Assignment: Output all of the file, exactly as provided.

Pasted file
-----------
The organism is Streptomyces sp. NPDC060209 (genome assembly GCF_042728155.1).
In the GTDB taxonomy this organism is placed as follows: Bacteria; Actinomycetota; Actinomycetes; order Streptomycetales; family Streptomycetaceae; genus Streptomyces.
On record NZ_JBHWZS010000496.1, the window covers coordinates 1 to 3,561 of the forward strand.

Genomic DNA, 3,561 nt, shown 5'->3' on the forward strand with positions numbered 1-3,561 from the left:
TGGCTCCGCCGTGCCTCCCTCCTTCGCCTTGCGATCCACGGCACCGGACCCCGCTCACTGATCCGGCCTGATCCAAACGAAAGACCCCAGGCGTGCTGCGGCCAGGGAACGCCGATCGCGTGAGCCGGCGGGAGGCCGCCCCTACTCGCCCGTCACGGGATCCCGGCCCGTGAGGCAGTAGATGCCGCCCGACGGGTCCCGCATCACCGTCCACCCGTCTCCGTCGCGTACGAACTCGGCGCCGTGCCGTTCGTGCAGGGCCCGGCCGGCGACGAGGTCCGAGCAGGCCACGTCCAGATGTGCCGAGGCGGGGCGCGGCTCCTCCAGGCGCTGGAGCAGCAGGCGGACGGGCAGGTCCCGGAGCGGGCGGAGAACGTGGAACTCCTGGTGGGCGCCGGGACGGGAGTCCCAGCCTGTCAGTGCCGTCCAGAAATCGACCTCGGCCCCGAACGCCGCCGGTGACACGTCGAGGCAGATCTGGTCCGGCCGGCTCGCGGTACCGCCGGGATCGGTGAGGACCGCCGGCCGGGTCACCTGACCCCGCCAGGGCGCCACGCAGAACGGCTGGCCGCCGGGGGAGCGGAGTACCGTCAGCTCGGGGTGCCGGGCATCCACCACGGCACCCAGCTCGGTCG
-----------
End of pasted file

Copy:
The organism is Streptomyces sp. NPDC060209 (genome assembly GCF_042728155.1).
In the GTDB taxonomy this organism is placed as follows: Bacteria; Actinomycetota; Actinomycetes; order Streptomycetales; family Streptomycetaceae; genus Streptomyces.
On record NZ_JBHWZS010000496.1, the window covers coordinates 1 to 3,561 of the forward strand.

Genomic DNA, 3,561 nt, shown 5'->3' on the forward strand with positions numbered 1-3,561 from the left:
TGGCTCCGCCGTGCCTCCCTCCTTCGCCTTGCGATCCACGGCACCGGACCCCGCTCACTGATCCGGCCTGATCCAAACGAAAGACCCCAGGCGTGCTGCGGCCAGGGAACGCCGATCGCGTGAGCCGGCGGGAGGCCGCCCCTACTCGCCCGTCACGGGATCCCGGCCCGTGAGGCAGTAGATGCCGCCCGACGGGTCCCGCATCACCGTCCACCCGTCTCCGTCGCGTACGAACTCGGCGCCGTGCCGTTCGTGCAGGGCCCGGCCGGCGACGAGGTCCGAGCAGGCCACGTCCAGATGTGCCGAGGCGGGGCGCGGCTCCTCCAGGCGCTGGAGCAGCAGGCGGACGGGCAGGTCCCGGAGCGGGCGGAGAACGTGGAACTCCTGGTGGGCGCCGGGACGGGAGTCCCAGCCTGTCAGTGCCGTCCAGAAATCGACCTCGGCCCCGAACGCCGCCGGTGACACGTCGAGGCAGATCTGGTCCGGCCGGCTCGCGGTACCGCCGGGATCGGTGAGGACCGCCGGCCGGGTCACCTGACCCCGCCAGGGCGCCACGCAGAACGGCTGGCCGCCGGGGGAGCGGAGTACCGTCAGCTCGGGGTGCCGGGCATCCACCACGGCACCCAGCTCGGTCG